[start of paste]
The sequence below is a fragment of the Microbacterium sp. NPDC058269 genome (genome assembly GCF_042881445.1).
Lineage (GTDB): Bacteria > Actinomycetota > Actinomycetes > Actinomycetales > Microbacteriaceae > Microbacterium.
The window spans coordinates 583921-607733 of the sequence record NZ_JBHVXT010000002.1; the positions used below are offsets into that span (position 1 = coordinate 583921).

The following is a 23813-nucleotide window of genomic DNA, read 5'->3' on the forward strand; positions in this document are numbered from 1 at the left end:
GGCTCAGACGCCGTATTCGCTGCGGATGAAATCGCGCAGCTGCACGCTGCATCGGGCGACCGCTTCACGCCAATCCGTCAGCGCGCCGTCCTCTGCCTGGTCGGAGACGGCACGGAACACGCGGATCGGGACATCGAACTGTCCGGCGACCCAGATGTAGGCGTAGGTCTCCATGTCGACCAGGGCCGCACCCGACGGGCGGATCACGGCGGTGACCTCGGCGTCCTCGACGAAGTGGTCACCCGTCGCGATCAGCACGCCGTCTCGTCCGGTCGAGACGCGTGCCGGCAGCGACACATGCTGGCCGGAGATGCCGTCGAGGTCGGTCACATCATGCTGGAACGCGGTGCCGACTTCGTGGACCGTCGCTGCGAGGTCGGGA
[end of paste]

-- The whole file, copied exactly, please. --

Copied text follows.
The sequence below is a fragment of the Microbacterium sp. NPDC058269 genome (genome assembly GCF_042881445.1).
Lineage (GTDB): Bacteria > Actinomycetota > Actinomycetes > Actinomycetales > Microbacteriaceae > Microbacterium.
The window spans coordinates 583921-607733 of the sequence record NZ_JBHVXT010000002.1; the positions used below are offsets into that span (position 1 = coordinate 583921).

The following is a 23813-nucleotide window of genomic DNA, read 5'->3' on the forward strand; positions in this document are numbered from 1 at the left end:
GGCTCAGACGCCGTATTCGCTGCGGATGAAATCGCGCAGCTGCACGCTGCATCGGGCGACCGCTTCACGCCAATCCGTCAGCGCGCCGTCCTCTGCCTGGTCGGAGACGGCACGGAACACGCGGATCGGGACATCGAACTGTCCGGCGACCCAGATGTAGGCGTAGGTCTCCATGTCGACCAGGGCCGCACCCGACGGGCGGATCACGGCGGTGACCTCGGCGTCCTCGACGAAGTGGTCACCCGTCGCGATCAGCACGCCGTCTCGTCCGGTCGAGACGCGTGCCGGCAGCGACACATGCTGGCCGGAGATGCCGTCGAGGTCGGTCACATCATGCTGGAACGCGGTGCCGACTTCGTGGACCGTCGCTGCGAGGTCGGGA